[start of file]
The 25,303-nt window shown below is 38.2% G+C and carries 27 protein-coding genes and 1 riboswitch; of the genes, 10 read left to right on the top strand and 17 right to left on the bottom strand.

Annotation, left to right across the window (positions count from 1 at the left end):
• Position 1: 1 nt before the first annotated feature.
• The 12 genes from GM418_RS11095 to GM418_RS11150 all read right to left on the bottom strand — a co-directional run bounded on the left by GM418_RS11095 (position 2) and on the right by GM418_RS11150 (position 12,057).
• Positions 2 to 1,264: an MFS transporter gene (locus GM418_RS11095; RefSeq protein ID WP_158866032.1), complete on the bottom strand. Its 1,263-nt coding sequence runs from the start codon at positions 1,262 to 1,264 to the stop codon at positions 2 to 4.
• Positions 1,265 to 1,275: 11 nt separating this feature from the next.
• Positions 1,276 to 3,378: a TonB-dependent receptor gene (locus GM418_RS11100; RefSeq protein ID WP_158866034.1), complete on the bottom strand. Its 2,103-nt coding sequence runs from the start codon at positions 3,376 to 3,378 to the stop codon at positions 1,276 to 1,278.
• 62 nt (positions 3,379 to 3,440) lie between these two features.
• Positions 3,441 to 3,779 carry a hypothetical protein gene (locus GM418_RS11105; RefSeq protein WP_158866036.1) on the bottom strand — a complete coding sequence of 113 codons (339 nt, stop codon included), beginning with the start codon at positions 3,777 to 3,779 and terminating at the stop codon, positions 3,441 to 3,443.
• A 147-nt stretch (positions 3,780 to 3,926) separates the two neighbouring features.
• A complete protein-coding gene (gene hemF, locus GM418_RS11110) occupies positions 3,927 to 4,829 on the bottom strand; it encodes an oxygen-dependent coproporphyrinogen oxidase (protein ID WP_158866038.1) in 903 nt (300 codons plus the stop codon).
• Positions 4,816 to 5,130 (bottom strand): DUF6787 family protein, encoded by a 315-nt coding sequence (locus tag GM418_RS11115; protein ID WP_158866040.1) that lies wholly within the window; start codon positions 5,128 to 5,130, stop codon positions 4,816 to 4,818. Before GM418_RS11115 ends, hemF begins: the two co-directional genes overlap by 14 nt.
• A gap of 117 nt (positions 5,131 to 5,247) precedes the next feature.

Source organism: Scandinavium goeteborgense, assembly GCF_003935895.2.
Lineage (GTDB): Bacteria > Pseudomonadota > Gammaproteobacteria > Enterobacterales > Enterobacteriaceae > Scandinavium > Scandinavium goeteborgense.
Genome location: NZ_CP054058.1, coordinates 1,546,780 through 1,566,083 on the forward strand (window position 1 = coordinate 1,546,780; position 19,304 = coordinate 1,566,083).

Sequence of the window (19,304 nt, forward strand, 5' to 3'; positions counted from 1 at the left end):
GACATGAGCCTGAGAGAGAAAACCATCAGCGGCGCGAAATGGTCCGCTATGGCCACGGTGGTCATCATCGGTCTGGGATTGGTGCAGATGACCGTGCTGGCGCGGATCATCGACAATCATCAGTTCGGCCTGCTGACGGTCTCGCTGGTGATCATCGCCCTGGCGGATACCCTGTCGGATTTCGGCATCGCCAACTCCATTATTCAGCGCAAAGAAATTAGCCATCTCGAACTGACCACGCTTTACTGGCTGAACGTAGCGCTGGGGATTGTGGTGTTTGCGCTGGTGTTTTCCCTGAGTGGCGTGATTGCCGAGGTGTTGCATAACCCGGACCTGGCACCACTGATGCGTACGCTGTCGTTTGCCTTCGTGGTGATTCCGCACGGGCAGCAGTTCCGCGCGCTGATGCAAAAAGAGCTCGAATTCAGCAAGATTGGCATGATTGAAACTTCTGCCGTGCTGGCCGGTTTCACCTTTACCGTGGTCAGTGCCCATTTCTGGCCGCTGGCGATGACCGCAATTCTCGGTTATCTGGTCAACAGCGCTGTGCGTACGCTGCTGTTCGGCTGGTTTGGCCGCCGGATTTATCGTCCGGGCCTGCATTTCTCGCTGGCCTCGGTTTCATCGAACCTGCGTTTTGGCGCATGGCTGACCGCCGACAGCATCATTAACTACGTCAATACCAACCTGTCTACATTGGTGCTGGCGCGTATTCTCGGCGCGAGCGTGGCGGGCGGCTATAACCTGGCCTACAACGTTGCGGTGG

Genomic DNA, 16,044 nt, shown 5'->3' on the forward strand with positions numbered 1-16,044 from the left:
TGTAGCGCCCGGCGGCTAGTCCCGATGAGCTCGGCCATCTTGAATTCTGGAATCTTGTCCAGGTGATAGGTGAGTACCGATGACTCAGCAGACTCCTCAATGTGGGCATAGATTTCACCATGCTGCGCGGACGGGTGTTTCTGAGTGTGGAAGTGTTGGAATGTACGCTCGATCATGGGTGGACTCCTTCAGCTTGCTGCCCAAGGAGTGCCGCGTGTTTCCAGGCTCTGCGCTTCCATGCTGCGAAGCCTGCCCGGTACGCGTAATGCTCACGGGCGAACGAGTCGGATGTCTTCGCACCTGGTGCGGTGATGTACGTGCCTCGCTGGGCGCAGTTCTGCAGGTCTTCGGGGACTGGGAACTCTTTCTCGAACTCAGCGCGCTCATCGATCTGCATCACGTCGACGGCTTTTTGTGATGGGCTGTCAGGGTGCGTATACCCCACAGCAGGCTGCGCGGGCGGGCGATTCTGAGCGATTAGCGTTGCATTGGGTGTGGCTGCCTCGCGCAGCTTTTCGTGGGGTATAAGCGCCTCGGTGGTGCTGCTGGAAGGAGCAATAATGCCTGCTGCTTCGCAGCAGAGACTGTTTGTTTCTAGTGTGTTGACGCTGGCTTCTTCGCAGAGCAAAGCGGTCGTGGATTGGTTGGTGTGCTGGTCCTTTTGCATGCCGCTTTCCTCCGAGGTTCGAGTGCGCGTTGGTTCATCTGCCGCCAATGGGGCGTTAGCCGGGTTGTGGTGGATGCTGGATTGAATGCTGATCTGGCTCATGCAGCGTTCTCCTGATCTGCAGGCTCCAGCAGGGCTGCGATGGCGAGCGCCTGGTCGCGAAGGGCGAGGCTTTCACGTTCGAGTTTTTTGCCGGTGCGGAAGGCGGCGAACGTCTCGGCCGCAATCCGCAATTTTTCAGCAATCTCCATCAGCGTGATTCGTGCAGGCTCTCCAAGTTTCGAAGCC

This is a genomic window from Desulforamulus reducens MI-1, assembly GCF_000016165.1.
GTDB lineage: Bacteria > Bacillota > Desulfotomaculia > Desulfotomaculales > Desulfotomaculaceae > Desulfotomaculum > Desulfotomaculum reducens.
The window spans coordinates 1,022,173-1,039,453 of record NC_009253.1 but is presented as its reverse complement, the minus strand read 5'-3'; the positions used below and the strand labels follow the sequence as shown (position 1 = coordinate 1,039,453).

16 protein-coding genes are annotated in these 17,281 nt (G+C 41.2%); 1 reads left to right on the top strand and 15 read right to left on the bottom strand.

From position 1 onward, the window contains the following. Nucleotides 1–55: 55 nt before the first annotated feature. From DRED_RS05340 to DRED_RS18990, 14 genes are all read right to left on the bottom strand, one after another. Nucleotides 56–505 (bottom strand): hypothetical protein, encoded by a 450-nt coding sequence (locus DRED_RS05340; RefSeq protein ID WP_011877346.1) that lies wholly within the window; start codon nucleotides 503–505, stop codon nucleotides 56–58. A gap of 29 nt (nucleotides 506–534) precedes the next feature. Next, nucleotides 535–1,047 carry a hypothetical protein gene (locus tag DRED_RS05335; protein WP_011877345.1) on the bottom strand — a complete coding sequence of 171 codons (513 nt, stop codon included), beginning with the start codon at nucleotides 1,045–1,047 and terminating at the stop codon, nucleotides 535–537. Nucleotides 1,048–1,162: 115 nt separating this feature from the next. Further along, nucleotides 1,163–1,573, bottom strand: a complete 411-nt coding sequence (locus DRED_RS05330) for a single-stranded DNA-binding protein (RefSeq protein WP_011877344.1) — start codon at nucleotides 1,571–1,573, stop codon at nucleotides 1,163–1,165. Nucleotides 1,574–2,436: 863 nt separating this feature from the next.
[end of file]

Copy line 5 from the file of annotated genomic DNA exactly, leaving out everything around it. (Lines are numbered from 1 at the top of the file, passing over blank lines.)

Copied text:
• Positions 2 to 1,264: an MFS transporter gene (locus GM418_RS11095; RefSeq protein ID WP_158866032.1), complete on the bottom strand. Its 1,263-nt coding sequence runs from the start codon at positions 1,262 to 1,264 to the stop codon at positions 2 to 4.